Tathra shark attack 'a tragedy waiting to happen'

The woman missing after a presumed shark attack on the NSW South Coast was a member of a group that raised concerns two years ago about illegal shark fishing at Tathra Wharf.

Christine Armstrong, 63, from Tathra, is believed to have been killed in a shark attack Thursday and was a member of the Tathra Surf Life Saving Club.

Two years ago the club said it was alarmed by shark luring to the area and surf boat captain Sharon Clarke at the time said it was a tragedy waiting to happen.

“There are some keen ones who go every morning no matter what, but I haven’t swum myself this year after reports of shark fishing at Tathra Wharf,” she said.

“And there are plenty of others who are hesitant now, knowing it’s going on.

“It also doesn’t make a lifesaver’s job easy either.”

In March 2012, Bega Valley Shire Council senior ranger Peter Miles said he received calls about the issue and that further inquiries were being made.

Mr Miles Thursday said they have been advised not to comment on anything relating to the shark attack.

It is believed Department of Primary Industries fisheries officers will conduct an investigation at Tathra once a shark attack can be confirmed.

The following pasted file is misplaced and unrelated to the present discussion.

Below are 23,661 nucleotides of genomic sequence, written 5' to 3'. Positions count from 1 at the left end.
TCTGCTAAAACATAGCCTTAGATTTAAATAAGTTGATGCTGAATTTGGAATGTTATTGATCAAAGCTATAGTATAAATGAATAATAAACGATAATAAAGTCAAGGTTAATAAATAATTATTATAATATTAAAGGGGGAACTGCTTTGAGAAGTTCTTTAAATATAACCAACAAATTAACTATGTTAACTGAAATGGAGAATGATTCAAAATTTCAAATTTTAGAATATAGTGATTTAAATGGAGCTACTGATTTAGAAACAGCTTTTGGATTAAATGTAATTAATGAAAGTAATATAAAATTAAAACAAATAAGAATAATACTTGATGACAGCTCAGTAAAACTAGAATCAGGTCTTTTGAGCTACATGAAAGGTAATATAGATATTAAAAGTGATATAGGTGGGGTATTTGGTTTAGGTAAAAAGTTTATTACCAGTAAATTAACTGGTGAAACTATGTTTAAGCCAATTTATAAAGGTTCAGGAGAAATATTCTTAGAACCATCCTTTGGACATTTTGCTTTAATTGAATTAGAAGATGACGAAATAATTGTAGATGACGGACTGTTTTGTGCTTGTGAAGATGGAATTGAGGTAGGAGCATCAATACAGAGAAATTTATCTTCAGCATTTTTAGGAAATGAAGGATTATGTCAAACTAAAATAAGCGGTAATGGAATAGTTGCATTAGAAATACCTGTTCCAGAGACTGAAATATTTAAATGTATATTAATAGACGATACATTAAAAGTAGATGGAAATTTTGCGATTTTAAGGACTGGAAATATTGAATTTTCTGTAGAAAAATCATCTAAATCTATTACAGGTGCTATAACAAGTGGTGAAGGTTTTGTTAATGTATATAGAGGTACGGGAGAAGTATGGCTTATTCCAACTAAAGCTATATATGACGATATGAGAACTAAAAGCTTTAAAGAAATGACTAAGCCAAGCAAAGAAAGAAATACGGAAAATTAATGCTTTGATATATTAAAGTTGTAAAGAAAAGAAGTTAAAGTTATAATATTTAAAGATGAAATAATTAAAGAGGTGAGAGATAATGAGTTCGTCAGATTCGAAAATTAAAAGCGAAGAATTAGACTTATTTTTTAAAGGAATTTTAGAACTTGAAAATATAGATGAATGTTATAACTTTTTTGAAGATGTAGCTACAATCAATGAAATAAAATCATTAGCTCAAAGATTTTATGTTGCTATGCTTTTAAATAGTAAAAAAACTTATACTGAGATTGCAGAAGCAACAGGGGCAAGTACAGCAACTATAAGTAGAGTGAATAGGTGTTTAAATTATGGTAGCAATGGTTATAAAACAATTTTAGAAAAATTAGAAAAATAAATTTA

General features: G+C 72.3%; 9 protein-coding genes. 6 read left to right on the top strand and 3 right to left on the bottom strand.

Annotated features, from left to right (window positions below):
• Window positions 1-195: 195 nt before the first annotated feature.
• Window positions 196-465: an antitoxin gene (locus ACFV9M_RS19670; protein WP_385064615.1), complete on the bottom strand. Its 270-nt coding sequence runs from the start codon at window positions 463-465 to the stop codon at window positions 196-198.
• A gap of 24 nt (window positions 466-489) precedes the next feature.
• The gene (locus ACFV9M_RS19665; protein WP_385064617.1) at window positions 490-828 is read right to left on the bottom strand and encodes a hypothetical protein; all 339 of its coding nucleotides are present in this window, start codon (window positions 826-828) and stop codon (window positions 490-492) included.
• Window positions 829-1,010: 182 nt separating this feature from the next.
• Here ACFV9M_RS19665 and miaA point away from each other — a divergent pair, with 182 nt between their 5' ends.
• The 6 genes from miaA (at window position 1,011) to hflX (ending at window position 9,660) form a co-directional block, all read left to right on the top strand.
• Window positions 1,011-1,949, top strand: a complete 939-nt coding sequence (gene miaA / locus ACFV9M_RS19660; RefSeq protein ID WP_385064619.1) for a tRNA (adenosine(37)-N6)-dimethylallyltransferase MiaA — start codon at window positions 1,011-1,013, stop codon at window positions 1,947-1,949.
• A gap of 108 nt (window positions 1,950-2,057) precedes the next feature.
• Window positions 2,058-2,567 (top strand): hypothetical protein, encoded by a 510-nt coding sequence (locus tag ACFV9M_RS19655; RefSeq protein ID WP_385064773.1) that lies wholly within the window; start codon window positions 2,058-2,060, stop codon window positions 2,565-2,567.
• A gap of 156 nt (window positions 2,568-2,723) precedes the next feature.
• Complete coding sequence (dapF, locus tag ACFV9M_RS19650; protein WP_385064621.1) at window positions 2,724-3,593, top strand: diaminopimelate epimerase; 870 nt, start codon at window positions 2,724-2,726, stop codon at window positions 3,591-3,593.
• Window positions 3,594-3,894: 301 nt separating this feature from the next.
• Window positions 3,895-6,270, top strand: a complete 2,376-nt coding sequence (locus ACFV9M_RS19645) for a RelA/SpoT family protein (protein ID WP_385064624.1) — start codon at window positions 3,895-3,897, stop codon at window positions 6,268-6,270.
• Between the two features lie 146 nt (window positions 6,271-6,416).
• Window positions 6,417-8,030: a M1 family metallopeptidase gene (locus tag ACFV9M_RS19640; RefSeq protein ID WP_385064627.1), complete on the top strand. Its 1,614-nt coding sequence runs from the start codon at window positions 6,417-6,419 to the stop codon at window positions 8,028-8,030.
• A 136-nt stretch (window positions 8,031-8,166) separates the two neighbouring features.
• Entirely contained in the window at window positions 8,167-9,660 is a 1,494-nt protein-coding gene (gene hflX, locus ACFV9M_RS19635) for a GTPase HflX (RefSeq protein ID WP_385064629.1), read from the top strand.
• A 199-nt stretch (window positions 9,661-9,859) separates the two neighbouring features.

Shark fishing is illegal at Tathra Wharf with the penalty for disobeying a BVSC public ordinance a $200 fine.

According to a NSW Department of Primary Industries, harming endangered species such as a grey nurse shark carries a maximum penalty of $220,000 and/or two years’ jail.

Ms Armstong was swimming with a social group of members and non-members when she went missing.

Club members involved in the incident are receiving counselling and it is expected that this unfolding tragedy will impact significantly on the small coastal community.

Tathra beach is closed and although nearby beaches north and south are unpatrolled at this time of year, Surf Life Saving is advising swimmers to stay clear of the water until further notice.

The attack in Tathra brings the numbers of "unprovoked" fatal shark attack in NSW to 47 in the past 100 years.

At 6.30pm on Thursday there was still no word on what kind of shark was responsible for Mrs Armstrong's death.

Southern Cross University shark expert Daniel Bucher said bronze whaler sharks were commonly sighted on the South Coast although they were usually responsible for single bite attacks.

"Bronze whalers do come in close to the shore in calmer water conditions looking for fish, particularly behind the breaking line of the surf," he said.

Mr Bucher said it would extremely uncommon for a great white shark to come so close to shore.

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